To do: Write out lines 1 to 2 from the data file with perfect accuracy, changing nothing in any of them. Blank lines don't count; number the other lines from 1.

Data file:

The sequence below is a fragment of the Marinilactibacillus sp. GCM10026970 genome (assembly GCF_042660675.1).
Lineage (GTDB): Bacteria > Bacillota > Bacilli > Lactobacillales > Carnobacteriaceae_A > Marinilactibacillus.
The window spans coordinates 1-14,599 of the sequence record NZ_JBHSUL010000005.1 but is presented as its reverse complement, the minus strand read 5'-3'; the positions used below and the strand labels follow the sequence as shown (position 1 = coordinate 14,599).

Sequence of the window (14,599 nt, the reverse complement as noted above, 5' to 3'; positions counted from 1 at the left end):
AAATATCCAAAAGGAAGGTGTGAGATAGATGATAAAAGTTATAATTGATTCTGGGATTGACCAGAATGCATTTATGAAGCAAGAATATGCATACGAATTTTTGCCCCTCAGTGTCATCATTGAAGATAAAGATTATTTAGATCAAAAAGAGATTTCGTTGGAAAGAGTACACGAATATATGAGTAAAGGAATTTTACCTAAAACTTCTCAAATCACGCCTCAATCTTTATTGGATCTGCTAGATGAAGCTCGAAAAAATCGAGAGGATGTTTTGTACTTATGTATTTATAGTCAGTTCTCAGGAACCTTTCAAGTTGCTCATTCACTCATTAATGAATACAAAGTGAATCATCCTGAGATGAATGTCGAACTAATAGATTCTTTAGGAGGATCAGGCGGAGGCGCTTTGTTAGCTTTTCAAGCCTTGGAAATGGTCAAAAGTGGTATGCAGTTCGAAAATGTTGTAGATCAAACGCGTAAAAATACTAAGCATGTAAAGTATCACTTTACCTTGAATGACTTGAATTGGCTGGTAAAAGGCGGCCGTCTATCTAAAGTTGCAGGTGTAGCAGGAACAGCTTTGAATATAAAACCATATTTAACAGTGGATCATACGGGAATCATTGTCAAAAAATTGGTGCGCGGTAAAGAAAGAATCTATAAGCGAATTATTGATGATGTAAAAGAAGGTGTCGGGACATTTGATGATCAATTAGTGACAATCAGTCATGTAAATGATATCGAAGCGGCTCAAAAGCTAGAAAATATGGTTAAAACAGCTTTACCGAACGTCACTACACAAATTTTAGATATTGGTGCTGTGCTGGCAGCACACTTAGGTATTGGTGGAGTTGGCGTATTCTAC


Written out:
The sequence below is a fragment of the Marinilactibacillus sp. GCM10026970 genome (assembly GCF_042660675.1).
Lineage (GTDB): Bacteria > Bacillota > Bacilli > Lactobacillales > Carnobacteriaceae_A > Marinilactibacillus.